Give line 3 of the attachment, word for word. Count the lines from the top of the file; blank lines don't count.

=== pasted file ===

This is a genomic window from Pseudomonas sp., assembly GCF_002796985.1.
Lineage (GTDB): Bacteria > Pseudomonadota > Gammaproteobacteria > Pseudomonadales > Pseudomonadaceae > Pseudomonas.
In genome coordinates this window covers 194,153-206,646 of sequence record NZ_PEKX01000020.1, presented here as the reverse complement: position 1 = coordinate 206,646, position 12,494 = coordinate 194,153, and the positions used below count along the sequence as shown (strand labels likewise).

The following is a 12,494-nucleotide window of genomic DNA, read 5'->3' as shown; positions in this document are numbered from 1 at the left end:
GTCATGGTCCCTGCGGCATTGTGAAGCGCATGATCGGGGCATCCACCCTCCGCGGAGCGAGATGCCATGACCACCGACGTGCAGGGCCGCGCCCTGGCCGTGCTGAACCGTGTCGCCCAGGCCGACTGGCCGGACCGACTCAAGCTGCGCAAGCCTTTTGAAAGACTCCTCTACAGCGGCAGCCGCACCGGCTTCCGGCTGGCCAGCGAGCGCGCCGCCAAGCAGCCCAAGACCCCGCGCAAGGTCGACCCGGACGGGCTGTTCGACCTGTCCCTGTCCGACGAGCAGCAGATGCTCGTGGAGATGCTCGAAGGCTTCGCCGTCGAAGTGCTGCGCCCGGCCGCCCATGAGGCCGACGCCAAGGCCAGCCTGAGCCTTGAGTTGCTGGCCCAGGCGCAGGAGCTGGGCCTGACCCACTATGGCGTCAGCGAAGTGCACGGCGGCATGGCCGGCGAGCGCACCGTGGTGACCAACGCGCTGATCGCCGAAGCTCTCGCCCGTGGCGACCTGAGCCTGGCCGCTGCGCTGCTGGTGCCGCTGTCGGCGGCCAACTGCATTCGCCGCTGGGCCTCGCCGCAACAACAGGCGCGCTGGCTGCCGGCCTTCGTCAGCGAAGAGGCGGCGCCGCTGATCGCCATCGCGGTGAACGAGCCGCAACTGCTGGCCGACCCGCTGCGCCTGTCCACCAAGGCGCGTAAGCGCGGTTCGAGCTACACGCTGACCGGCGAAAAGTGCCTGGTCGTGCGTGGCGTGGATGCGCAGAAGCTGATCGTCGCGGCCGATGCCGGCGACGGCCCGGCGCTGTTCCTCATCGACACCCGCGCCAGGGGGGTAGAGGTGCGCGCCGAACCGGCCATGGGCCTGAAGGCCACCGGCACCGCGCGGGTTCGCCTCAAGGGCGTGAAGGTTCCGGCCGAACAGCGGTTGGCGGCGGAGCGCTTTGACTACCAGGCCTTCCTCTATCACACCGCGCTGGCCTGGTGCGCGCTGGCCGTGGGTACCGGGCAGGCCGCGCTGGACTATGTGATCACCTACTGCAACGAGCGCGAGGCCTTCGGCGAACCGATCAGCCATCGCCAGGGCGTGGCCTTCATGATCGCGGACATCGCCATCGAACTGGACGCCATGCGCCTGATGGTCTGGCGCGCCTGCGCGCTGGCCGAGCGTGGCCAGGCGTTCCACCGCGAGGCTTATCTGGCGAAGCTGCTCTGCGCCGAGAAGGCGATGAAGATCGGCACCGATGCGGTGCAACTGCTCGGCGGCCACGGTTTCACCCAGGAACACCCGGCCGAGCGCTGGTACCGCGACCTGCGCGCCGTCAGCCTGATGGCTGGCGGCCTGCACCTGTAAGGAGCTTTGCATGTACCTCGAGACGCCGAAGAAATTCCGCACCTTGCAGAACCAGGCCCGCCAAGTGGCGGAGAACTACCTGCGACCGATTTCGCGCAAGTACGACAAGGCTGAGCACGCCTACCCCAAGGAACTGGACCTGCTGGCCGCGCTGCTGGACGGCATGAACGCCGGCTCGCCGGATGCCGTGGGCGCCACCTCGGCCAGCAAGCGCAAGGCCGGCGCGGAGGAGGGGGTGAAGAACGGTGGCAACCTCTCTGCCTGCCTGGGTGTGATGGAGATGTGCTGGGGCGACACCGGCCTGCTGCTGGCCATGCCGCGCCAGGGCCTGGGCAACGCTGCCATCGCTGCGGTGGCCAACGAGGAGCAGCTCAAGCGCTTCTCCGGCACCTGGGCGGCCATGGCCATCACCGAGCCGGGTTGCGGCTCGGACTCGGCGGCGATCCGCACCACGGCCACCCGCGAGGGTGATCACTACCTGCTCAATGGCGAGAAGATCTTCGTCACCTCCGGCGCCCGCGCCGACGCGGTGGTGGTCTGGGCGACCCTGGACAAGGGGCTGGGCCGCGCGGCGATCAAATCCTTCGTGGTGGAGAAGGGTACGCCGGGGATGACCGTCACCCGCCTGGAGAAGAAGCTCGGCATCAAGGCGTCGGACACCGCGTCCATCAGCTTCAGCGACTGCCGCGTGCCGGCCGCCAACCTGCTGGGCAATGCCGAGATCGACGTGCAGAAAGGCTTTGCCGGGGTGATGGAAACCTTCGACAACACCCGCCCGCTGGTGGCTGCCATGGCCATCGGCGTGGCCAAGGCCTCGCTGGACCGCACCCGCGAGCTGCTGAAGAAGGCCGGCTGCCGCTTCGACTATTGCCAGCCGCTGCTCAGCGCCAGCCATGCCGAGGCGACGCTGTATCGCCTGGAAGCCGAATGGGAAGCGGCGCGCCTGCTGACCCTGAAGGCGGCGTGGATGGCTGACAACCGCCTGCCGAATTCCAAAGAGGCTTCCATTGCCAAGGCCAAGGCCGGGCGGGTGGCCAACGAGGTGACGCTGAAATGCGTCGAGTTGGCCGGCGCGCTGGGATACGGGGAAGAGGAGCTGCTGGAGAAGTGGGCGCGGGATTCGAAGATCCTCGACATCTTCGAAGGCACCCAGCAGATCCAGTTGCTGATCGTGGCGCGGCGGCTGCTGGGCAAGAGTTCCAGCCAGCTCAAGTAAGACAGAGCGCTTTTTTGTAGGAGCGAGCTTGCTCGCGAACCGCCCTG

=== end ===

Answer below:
In genome coordinates this window covers 194,153-206,646 of sequence record NZ_PEKX01000020.1, presented here as the reverse complement: position 1 = coordinate 206,646, position 12,494 = coordinate 194,153, and the positions used below count along the sequence as shown (strand labels likewise).